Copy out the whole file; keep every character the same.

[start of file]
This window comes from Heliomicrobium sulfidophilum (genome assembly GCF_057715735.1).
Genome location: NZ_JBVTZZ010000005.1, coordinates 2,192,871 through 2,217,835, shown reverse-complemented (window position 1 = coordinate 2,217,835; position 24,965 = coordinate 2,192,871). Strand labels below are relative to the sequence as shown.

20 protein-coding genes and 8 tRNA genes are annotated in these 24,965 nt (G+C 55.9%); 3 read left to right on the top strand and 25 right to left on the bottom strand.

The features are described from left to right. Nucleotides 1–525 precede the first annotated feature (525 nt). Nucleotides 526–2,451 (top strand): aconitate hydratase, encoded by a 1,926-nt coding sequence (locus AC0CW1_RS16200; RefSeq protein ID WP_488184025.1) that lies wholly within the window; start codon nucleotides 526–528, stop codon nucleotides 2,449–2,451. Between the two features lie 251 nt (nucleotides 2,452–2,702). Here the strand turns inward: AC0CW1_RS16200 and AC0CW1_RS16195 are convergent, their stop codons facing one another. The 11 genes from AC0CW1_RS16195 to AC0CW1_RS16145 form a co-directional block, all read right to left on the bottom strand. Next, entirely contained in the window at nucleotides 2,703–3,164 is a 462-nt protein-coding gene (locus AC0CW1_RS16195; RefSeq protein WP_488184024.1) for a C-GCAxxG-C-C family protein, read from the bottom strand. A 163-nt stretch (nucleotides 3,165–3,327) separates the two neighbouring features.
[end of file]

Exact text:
This window comes from Heliomicrobium sulfidophilum (genome assembly GCF_057715735.1).
Genome location: NZ_JBVTZZ010000005.1, coordinates 2,192,871 through 2,217,835, shown reverse-complemented (window position 1 = coordinate 2,217,835; position 24,965 = coordinate 2,192,871). Strand labels below are relative to the sequence as shown.

20 protein-coding genes and 8 tRNA genes are annotated in these 24,965 nt (G+C 55.9%); 3 read left to right on the top strand and 25 right to left on the bottom strand.

The features are described from left to right. Nucleotides 1–525 precede the first annotated feature (525 nt). Nucleotides 526–2,451 (top strand): aconitate hydratase, encoded by a 1,926-nt coding sequence (locus AC0CW1_RS16200; RefSeq protein ID WP_488184025.1) that lies wholly within the window; start codon nucleotides 526–528, stop codon nucleotides 2,449–2,451. Between the two features lie 251 nt (nucleotides 2,452–2,702). Here the strand turns inward: AC0CW1_RS16200 and AC0CW1_RS16195 are convergent, their stop codons facing one another. The 11 genes from AC0CW1_RS16195 to AC0CW1_RS16145 form a co-directional block, all read right to left on the bottom strand. Next, entirely contained in the window at nucleotides 2,703–3,164 is a 462-nt protein-coding gene (locus AC0CW1_RS16195; RefSeq protein WP_488184024.1) for a C-GCAxxG-C-C family protein, read from the bottom strand. A 163-nt stretch (nucleotides 3,165–3,327) separates the two neighbouring features.